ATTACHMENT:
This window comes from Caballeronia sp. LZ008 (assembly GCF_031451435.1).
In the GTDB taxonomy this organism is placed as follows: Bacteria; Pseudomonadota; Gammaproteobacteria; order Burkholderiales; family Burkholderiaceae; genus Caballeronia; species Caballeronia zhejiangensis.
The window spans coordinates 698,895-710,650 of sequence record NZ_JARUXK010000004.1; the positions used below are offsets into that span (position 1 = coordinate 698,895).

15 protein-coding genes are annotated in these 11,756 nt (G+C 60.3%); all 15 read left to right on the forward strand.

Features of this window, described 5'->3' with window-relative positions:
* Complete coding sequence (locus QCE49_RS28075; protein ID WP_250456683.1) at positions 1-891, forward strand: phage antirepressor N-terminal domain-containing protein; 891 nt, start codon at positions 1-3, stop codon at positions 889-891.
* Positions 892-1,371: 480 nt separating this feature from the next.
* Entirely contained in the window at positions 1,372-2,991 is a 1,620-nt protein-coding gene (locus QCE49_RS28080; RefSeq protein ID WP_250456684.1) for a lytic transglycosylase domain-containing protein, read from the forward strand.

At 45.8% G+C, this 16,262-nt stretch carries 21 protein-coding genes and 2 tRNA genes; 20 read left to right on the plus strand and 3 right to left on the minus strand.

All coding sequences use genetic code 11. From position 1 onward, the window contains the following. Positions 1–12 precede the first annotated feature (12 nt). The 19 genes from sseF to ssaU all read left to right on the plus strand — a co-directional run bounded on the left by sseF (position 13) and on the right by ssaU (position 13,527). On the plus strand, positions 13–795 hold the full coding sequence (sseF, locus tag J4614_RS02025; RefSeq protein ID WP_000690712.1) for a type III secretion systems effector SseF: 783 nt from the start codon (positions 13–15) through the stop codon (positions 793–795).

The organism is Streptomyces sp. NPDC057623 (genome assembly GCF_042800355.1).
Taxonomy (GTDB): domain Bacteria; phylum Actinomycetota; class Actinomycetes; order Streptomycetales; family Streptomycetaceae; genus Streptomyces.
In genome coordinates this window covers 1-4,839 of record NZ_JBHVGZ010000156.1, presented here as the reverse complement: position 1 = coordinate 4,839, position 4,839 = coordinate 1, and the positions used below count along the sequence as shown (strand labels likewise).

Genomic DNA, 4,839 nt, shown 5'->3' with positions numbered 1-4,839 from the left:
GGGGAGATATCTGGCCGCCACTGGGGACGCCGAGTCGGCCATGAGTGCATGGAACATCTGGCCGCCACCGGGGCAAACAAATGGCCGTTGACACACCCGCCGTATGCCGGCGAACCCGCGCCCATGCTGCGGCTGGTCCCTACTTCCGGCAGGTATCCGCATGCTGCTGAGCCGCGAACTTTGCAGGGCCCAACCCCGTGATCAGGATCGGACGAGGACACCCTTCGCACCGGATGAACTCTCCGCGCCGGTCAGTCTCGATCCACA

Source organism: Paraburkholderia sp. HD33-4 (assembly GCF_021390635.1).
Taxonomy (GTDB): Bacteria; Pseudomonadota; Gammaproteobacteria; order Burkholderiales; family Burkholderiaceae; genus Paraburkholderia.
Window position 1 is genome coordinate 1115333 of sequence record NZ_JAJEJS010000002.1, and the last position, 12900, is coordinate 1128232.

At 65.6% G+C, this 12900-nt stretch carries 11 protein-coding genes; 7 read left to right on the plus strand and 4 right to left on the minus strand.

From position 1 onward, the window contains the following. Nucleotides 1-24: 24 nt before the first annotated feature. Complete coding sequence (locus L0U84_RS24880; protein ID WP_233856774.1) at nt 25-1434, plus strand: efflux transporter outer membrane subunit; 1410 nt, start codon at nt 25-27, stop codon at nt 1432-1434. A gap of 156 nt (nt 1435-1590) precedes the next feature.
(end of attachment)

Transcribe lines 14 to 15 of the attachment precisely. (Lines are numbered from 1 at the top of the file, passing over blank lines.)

Genomic DNA, 4,839 nt, shown 5'->3' with positions numbered 1-4,839 from the left:
GGGGAGATATCTGGCCGCCACTGGGGACGCCGAGTCGGCCATGAGTGCATGGAACATCTGGCCGCCACCGGGGCAAACAAATGGCCGTTGACACACCCGCCGTATGCCGGCGAACCCGCGCCCATGCTGCGGCTGGTCCCTACTTCCGGCAGGTATCCGCATGCTGCTGAGCCGCGAACTTTGCAGGGCCCAACCCCGTGATCAGGATCGGACGAGGACACCCTTCGCACCGGATGAACTCTCCGCGCCGGTCAGTCTCGATCCACA